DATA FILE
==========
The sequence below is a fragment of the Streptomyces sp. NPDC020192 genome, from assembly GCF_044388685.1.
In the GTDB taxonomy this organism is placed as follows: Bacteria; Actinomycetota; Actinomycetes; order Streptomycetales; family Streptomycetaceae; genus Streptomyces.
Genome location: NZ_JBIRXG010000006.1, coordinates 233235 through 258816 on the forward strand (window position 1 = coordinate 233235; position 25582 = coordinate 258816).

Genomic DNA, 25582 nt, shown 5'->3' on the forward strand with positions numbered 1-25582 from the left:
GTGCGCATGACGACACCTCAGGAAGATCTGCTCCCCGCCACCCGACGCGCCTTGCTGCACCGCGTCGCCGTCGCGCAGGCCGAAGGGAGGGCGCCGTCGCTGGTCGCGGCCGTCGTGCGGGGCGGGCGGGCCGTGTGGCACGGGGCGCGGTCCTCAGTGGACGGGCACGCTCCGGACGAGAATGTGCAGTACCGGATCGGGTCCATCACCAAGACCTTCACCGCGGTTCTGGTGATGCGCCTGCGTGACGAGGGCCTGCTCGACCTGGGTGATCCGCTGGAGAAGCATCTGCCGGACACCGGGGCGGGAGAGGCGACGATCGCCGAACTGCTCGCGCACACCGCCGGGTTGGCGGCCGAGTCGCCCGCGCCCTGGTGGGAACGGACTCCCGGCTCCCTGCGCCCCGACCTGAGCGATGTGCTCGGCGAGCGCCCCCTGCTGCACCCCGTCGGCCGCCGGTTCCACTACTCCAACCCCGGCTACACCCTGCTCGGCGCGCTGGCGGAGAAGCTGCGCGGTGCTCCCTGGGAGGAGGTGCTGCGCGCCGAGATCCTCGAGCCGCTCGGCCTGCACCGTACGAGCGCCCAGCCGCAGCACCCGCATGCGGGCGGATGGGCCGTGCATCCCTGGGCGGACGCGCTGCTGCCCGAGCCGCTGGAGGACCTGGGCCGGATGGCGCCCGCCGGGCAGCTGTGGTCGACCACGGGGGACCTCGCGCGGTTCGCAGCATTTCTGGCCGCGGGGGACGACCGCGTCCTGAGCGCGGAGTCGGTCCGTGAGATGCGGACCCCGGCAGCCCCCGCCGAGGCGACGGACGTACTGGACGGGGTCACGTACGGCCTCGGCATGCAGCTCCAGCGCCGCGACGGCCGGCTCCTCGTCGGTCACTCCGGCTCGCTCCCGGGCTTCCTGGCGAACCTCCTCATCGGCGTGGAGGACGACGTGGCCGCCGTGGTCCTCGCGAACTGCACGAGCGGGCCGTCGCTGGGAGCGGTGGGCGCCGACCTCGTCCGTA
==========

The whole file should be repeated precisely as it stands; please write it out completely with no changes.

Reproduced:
The sequence below is a fragment of the Streptomyces sp. NPDC020192 genome, from assembly GCF_044388685.1.
In the GTDB taxonomy this organism is placed as follows: Bacteria; Actinomycetota; Actinomycetes; order Streptomycetales; family Streptomycetaceae; genus Streptomyces.
Genome location: NZ_JBIRXG010000006.1, coordinates 233235 through 258816 on the forward strand (window position 1 = coordinate 233235; position 25582 = coordinate 258816).

Genomic DNA, 25582 nt, shown 5'->3' on the forward strand with positions numbered 1-25582 from the left:
GTGCGCATGACGACACCTCAGGAAGATCTGCTCCCCGCCACCCGACGCGCCTTGCTGCACCGCGTCGCCGTCGCGCAGGCCGAAGGGAGGGCGCCGTCGCTGGTCGCGGCCGTCGTGCGGGGCGGGCGGGCCGTGTGGCACGGGGCGCGGTCCTCAGTGGACGGGCACGCTCCGGACGAGAATGTGCAGTACCGGATCGGGTCCATCACCAAGACCTTCACCGCGGTTCTGGTGATGCGCCTGCGTGACGAGGGCCTGCTCGACCTGGGTGATCCGCTGGAGAAGCATCTGCCGGACACCGGGGCGGGAGAGGCGACGATCGCCGAACTGCTCGCGCACACCGCCGGGTTGGCGGCCGAGTCGCCCGCGCCCTGGTGGGAACGGACTCCCGGCTCCCTGCGCCCCGACCTGAGCGATGTGCTCGGCGAGCGCCCCCTGCTGCACCCCGTCGGCCGCCGGTTCCACTACTCCAACCCCGGCTACACCCTGCTCGGCGCGCTGGCGGAGAAGCTGCGCGGTGCTCCCTGGGAGGAGGTGCTGCGCGCCGAGATCCTCGAGCCGCTCGGCCTGCACCGTACGAGCGCCCAGCCGCAGCACCCGCATGCGGGCGGATGGGCCGTGCATCCCTGGGCGGACGCGCTGCTGCCCGAGCCGCTGGAGGACCTGGGCCGGATGGCGCCCGCCGGGCAGCTGTGGTCGACCACGGGGGACCTCGCGCGGTTCGCAGCATTTCTGGCCGCGGGGGACGACCGCGTCCTGAGCGCGGAGTCGGTCCGTGAGATGCGGACCCCGGCAGCCCCCGCCGAGGCGACGGACGTACTGGACGGGGTCACGTACGGCCTCGGCATGCAGCTCCAGCGCCGCGACGGCCGGCTCCTCGTCGGTCACTCCGGCTCGCTCCCGGGCTTCCTGGCGAACCTCCTCATCGGCGTGGAGGACGACGTGGCCGCCGTGGTCCTCGCGAACTGCACGAGCGGGCCGTCGCTGGGAGCGGTGGGCGCCGACCTCGTCCGTA